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What I have learned over the past year August 24, 2009

Posted by aydensmom in diabetes, Uncategorized.
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One year ago today my life changed. I spent the next few days meeting several doctors and nurses and learning about diabetes.

Over the year I have learned a lot aside from how to count carbs, adjust insulin, and calm a baby who didn’t understand why I was hurting him. Below are my top nine learnings from the year. Please comment with your additions if you have any recommendations.

1. Don’t beat yourself up – we can’t be perfect and those of us raising toddlers can’t be mind readers (but we try really hard to be).  So if you make a mistake and something happens think about the positive, and learn from it.

2. Continue to learn from others – I monitor the latest news and information on type 1 diabetes. This has helped teach me about several things including the highs Ayden experiences when he’s active and how activity snacks can help to prevent the spikes.

3. Communicate with your partner – Keep talking. My husband and I have our breakdowns and we each have our own differing opinions, but we have made a commitment to each other to respect those opinions and continue to talk about the issue until we come to a solution for Ayden that we can both understand. This may take minutes or hours but we both realize that we have to trust each other and recognize we are both just wanting our son to be healthy and happy.

4. Do what’s right for your child – The best treatment practices are just that. they are the best based on the general population, but what is right for your child may not be recommended. Your health care team is essential in your child’s treatment process, but so are your instincts and your knowledge of your child. Try not to let best practices over rule what you think is right for your child. I have run into some problems with Ayden because I didn’t trust myself enough, but I do now. And I will fight for what is right for him.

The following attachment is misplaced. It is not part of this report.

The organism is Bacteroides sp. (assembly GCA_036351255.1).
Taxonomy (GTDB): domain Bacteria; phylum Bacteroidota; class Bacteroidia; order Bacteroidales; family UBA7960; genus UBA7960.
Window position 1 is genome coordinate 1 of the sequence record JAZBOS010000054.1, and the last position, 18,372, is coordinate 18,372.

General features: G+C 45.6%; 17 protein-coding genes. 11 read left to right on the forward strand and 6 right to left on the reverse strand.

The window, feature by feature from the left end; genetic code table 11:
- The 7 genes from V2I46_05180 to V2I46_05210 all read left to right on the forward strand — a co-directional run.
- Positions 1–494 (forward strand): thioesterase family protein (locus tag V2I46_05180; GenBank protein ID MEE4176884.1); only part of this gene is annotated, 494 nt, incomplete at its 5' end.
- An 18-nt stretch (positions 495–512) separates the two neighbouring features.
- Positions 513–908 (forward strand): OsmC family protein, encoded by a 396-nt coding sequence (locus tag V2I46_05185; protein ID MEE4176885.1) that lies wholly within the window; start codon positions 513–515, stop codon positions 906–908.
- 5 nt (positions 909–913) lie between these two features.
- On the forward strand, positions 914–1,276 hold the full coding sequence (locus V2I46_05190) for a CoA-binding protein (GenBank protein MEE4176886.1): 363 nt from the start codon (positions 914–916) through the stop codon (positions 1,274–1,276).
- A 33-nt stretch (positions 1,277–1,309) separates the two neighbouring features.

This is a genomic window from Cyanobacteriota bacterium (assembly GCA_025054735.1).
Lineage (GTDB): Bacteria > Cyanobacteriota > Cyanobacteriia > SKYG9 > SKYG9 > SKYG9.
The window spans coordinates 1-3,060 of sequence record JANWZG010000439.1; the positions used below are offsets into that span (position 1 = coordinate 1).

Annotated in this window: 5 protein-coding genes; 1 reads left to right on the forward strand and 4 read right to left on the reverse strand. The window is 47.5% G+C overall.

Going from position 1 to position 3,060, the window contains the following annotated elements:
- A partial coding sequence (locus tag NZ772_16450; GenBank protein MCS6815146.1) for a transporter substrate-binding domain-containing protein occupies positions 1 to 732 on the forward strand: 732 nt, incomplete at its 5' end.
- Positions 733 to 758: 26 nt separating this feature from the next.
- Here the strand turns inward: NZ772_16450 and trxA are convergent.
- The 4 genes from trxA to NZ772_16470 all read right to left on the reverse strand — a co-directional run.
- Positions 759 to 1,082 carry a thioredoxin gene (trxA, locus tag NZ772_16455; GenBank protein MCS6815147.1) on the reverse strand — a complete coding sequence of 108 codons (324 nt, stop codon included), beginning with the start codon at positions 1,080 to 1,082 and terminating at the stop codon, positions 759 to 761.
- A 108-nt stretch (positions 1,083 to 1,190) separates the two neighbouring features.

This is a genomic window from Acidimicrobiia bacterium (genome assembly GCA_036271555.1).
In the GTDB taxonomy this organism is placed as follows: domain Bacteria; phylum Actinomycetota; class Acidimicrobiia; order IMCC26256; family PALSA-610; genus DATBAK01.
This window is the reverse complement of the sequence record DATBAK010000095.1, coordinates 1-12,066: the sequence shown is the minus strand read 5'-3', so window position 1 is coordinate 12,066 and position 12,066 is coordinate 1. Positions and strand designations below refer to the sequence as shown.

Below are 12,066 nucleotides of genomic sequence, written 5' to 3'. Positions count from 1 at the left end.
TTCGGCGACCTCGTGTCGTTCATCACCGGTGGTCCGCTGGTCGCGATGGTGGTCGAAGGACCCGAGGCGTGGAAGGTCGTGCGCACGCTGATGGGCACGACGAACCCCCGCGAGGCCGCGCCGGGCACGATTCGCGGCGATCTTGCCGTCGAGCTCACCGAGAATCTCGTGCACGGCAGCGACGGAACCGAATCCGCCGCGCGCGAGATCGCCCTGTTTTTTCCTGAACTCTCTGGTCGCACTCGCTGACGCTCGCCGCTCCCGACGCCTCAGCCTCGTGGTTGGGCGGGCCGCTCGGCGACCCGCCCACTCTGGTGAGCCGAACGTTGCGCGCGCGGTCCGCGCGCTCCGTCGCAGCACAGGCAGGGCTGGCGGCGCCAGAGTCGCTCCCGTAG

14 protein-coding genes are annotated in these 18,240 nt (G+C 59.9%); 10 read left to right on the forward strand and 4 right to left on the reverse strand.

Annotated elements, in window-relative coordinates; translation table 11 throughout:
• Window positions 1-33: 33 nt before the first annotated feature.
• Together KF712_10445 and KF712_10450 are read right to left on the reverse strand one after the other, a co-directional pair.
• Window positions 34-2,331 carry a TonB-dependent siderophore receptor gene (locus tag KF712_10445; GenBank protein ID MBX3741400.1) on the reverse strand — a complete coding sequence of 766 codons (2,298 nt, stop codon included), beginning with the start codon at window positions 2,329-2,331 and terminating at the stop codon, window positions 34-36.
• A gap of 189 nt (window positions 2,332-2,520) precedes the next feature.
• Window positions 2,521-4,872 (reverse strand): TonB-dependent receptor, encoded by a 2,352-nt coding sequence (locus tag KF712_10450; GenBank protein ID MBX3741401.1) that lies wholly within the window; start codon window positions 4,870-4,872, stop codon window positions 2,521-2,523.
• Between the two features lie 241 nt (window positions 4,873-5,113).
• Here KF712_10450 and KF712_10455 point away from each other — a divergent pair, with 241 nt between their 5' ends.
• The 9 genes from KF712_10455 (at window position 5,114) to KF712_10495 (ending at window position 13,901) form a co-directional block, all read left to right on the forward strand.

5. Develop a support system – I’m very lucky to have my parent as part of our support system. They understand Ayden’s diabetes almost as well and I do, and they can step in to help if Ayden is sick or I need a second opinion on his treatment plan. All of our family and friends are encouraged to learn how to give Ayden finger pokes and needles. This helps him understand that his whole family supports him and will help him to live with diabetes.

6. Don’t hide it, don’t be embarrassed of it and don’t accept sympathy – One of the most common statements to me when people find out is “Oh, I’m sorry.” My response to is – don’t be. He’s fine, we’re fine, and it doesn’t slow him down. Overall people are curious when we pull our needles and lancets out at a restaurant, but I’m not ashamed of it and I want people to ask me about it. I want to show Ayden that he can feel secure in knowing that this is not something he has to hide in a bathroom. People may think I’m flaunting it, but it’s only to give my son confidence and raise awareness.

7. Give your child some control – during pokes, needles or insertions Ayden is never held down, and it is never forced on him. To this end he has accepted it. He still has times where he will whine about it and it may take five or 10 minutes to convince him, but in the end he accepts it and helps us with it however he can. For instance he will push the plunger of the needle down. that gives him a part in his treatment and some control over the needles. He will also do his own finger poke if he feels like it.

8. Try not to let your fears scare others – When Ayden was first diagnosed has was in a fantastic daycare. Although we were terrified, we tried to convey a sense of security with them. In the long run this has benefited us the most, as our daycare is on board with anything we need. They will do multiple finger pokes a day to check on him and will call us immediately if anything is looking bad. They don’t do insulin, but they track his numbers and his food intake as needed. I think this is because they weren’t scared off at the beginning. I have to say the ladies are absolutely fantastic and love Ayden to pieces.

9. Live in the present – Thinking about the future – the what ifs and the what happens when – drives me crazy. I really try to keep myself from focusing to much on the future and more on what I can do right now to improve his tomorrow.

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